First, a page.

Why my fat belly proves that I am right about obesity
The results of my n=1 study are conclusive
The meniscus is the cartilage in the middle of the knee that stabilises the knee joint. In October, I bust both of them in a mishap at a friend’s wedding. I won’t go into details but it involved a dance floor, ten hours of drinking and Whitesnake’s Here I Go Again.
It was very painful indeed. I couldn’t really move my knees at all. I developed a silly walk. I would have to straddle stairs, wobbling from side to side. Going upstairs wasn’t too bad, but going down again was agonising.
Fortunately, I didn’t need surgery so all I could do was rest my legs and keep them as straight as posssible. So that’s what I did. It took three months before they got anything close to normal again. They are still slightly sore.
A week before the wedding I happened to buy a new suit. Putting it on again in February I noticed that the trousers no longer fitted me. I had got larger. For the first time in my life I weighed more than 13 stone.
I am not particularly weight conscious but 13 stone is too much. 12 stone would be perfectly OK. 11 stone would be ideal. 13 stone is officially overweight and it showed. I had, undeniably, a fat gut.
In retrospect, it is obvious what happened. My diet hadn’t changed, but for several months I had ceased to do any form of physical activity. I don’t mean exercise, in the organised, sporty sense of the word. I don’t really do that. Essentially, I mean walking.
When I got a phone with a FitBit-style app, I was surprised by how much I move around. Yesterday, for example, I walked 7.1 miles. That’s more than average, but I generally clock up at least two miles just walking into town at lunchtime to get some bread. If I go to London I will walk at least five miles.
This all adds up. According to the app, the 7.1 miles I walked yesterday burned 561 calories. Admittedly, I consumed more calories than that in red wine while in London, but then I would have done that if I was sat at home.
I don’t know about you, but I don’t eat more on days when I walk more. By the same token, I didn’t eat less when I was barely walking at all. The result was a fat belly, as the first law of thermodynamics would predict.
This is how people get obese. It happens gradually. They put on a bit of weight on holiday or at Christmas and never lose it. They just accept that they get bigger as they get older. They just accept that their old clothes will never fit them again. It is why rates of obesity rise with age.
You will doubtless be relieved to hear that I am no longer in the 13 Stone Club. I now make a conscious effort to do a bit of walking, I don’t eat cheese and crackers in the evening (as I am sometimes tempted to do) and I have lost more than half a stone.
The reason I mention this rather dull anecdote is that it demonstrates something obvious that is weirdly denied by people such as Henry Dimbleby, whose new book I reviewed this week, namely that physical activity has a major role in regulating body weight. One chapter of his book is titled ‘You can’t outrun a bad diet’ (a line nicked from the full-blown crank Aseem Malhotra). In it, Dimbleby asserts:
The idea that exercise is a good way to lose weight is not just incorrect it is actively harmful.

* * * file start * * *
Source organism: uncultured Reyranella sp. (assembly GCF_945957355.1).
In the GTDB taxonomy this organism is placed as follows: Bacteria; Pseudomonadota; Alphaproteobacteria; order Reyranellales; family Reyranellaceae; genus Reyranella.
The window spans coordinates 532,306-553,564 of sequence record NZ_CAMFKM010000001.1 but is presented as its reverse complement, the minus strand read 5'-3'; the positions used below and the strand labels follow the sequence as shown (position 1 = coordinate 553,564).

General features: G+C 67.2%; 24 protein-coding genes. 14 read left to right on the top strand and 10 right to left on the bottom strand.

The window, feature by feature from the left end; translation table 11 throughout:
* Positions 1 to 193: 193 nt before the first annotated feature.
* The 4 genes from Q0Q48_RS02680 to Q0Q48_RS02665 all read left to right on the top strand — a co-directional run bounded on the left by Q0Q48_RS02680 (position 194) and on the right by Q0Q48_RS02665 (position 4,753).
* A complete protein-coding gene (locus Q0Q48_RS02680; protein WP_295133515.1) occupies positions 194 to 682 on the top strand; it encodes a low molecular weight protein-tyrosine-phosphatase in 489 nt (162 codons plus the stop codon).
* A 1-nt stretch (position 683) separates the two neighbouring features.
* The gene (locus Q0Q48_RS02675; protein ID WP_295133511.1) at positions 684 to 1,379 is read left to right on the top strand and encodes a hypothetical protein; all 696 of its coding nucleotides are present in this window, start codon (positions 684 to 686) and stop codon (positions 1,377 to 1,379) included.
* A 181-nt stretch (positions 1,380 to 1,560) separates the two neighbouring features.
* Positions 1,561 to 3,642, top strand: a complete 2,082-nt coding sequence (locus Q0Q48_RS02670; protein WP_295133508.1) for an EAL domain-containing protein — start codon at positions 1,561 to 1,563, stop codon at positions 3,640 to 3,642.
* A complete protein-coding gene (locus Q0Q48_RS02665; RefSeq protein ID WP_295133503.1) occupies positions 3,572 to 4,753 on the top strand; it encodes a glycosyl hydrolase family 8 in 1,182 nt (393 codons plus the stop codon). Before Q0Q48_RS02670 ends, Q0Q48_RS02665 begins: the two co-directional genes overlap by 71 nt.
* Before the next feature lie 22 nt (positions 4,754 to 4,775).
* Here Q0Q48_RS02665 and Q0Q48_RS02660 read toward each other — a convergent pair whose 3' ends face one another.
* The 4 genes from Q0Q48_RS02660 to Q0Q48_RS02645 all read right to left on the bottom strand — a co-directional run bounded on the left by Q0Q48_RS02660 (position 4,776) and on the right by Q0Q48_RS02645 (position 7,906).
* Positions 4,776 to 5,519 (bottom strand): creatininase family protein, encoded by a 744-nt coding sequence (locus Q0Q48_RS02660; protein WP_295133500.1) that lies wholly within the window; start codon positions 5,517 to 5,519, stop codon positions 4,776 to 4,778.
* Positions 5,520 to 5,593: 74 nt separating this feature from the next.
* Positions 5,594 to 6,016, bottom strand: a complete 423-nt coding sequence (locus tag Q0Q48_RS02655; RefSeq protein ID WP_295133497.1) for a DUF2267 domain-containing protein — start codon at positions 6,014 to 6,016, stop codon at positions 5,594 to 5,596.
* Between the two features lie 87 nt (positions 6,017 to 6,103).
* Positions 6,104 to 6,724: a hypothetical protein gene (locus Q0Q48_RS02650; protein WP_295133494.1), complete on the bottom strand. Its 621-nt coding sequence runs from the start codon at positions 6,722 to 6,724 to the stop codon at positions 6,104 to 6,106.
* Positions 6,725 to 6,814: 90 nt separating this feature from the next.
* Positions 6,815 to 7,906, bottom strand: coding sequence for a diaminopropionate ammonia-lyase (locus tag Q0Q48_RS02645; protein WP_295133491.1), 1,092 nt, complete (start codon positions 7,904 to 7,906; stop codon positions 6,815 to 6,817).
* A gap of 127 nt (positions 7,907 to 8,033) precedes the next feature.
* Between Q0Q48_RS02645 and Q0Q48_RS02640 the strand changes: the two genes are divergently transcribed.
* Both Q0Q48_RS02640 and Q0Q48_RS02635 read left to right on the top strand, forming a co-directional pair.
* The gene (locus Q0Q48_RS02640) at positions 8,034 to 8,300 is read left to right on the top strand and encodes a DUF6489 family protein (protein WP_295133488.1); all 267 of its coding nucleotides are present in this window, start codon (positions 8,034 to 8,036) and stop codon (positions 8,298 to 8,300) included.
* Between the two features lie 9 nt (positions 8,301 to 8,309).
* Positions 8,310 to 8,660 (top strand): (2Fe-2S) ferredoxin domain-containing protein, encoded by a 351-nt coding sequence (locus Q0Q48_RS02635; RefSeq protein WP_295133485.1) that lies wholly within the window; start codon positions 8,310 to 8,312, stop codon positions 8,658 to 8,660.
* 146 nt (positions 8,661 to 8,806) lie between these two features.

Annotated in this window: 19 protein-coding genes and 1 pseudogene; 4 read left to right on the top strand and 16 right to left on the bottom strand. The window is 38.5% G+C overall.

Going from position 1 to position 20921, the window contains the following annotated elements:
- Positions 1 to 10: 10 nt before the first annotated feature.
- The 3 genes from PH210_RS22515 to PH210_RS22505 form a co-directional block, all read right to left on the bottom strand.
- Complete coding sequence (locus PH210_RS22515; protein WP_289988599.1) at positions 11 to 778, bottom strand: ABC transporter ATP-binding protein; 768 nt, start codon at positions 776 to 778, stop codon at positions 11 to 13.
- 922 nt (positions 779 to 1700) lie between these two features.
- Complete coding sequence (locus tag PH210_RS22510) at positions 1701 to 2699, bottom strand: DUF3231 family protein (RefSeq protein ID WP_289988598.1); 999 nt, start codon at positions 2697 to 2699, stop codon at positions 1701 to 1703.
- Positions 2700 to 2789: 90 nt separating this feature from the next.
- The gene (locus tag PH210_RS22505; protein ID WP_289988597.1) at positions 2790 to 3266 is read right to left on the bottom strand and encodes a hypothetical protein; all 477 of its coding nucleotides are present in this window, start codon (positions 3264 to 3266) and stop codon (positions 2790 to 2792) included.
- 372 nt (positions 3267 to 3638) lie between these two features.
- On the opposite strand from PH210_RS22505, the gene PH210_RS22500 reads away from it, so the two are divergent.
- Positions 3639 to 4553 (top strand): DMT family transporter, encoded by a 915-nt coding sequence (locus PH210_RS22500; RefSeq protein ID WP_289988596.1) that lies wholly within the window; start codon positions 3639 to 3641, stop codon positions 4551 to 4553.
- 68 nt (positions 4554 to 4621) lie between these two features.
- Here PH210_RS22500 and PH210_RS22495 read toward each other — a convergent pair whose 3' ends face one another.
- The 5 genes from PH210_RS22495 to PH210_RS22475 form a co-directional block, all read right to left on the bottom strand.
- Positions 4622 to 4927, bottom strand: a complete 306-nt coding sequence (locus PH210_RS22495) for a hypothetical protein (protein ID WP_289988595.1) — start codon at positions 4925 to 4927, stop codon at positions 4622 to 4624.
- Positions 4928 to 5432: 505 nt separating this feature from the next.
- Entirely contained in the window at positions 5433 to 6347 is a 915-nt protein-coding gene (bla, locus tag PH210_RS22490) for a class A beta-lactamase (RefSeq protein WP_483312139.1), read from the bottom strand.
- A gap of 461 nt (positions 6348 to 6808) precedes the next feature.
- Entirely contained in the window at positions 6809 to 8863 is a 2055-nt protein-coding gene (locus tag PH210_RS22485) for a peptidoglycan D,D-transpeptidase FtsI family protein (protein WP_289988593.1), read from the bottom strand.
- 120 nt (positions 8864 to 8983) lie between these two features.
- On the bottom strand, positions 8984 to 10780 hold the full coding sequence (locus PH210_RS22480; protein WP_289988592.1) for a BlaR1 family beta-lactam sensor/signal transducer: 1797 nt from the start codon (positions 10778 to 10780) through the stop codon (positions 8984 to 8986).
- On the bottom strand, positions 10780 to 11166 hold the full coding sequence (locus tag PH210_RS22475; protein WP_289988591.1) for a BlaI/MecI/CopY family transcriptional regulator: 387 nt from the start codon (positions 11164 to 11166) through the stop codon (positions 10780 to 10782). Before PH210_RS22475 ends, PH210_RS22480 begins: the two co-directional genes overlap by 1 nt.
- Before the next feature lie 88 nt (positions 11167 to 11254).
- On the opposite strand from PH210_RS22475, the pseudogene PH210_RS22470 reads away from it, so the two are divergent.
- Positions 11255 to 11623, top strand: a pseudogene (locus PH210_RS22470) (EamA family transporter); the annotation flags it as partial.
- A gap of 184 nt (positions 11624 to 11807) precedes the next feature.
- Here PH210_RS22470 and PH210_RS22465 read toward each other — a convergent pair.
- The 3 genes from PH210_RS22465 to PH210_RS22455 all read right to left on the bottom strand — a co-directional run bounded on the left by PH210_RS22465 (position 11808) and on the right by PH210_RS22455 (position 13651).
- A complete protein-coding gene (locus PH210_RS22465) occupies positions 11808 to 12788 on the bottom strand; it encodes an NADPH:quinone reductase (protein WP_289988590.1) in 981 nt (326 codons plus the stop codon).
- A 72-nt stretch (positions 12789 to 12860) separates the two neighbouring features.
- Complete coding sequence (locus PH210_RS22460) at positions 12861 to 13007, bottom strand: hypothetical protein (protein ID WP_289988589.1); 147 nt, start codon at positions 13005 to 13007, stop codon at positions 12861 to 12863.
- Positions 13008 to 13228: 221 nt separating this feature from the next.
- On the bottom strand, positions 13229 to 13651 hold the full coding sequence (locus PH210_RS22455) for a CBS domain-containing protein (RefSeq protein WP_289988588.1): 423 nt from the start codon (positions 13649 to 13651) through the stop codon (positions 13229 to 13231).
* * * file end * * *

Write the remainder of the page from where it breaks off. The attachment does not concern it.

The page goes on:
He accepts that Britons are more sedentary now than in the 1970s and even accepts that exercise is effective in preventing weight gain among people who have lost weight. But he thinks that everybody else who exercises just gets hungrier and eats more. All I can say is that this is not my experience. Perhaps it is true of people who work out in the gym. The evidence he cites is based on people who exercise, in the sporty sense of the word, whereas I am talking about physical activity - moving around - which, as Dimbleby acknowledges, has been engineered out of most people’s lives by labour saving devices and the decline of manual labour.
Now, you could argue that it is abstaining from cheese, rather than walking a few miles a day, that has reversed my weight gain, but that implies willpower, something that Dimbleby also thinks doesn’t work.
Libertarians always fall back on that same tired refrain - Education! Exercise! Willpower! - which we know to be utterly ineffective.
To which one can only reply, ‘Speak for yourself, Henry’. They are, in fact, the only things that have ever been effective.
The first law of thermodynamics is, of course, that you don’t talk about thermodynamics.
I think intensity matters. I mostly focus on getting my steps in these days, with shorter bursts of more intense activity and some weight training. Appetite is fairly stable that way and can regulate intake pretty well (apart from the just *wanting* the cakes etc because they're nice). When I was running regularly and doing more intense HIIT classes and all that though, I was definitely hungrier. Remember how absolutely ravenous I would be the day after a 10 mile run! So agree activity in general good (there's a lot out there about NEAT and NEPA) but wouldn't count on just calories burned on a Peloton to lose the pounds. Easier just to...skip the scones.
I've always been physically active; walking and racquet sports mainly.
Until a couple of years ago, I was somewhat overweight at 70 kg. Then I changed from a high-carb diet to a higher-fat/low-carb one (without any alteration to my exercise regime). Now I weigh 64 kg. My body fat has changed from 22% to 15%, so most of what I lost was fat and water.
Not saying it would work for everyone, but it did for me.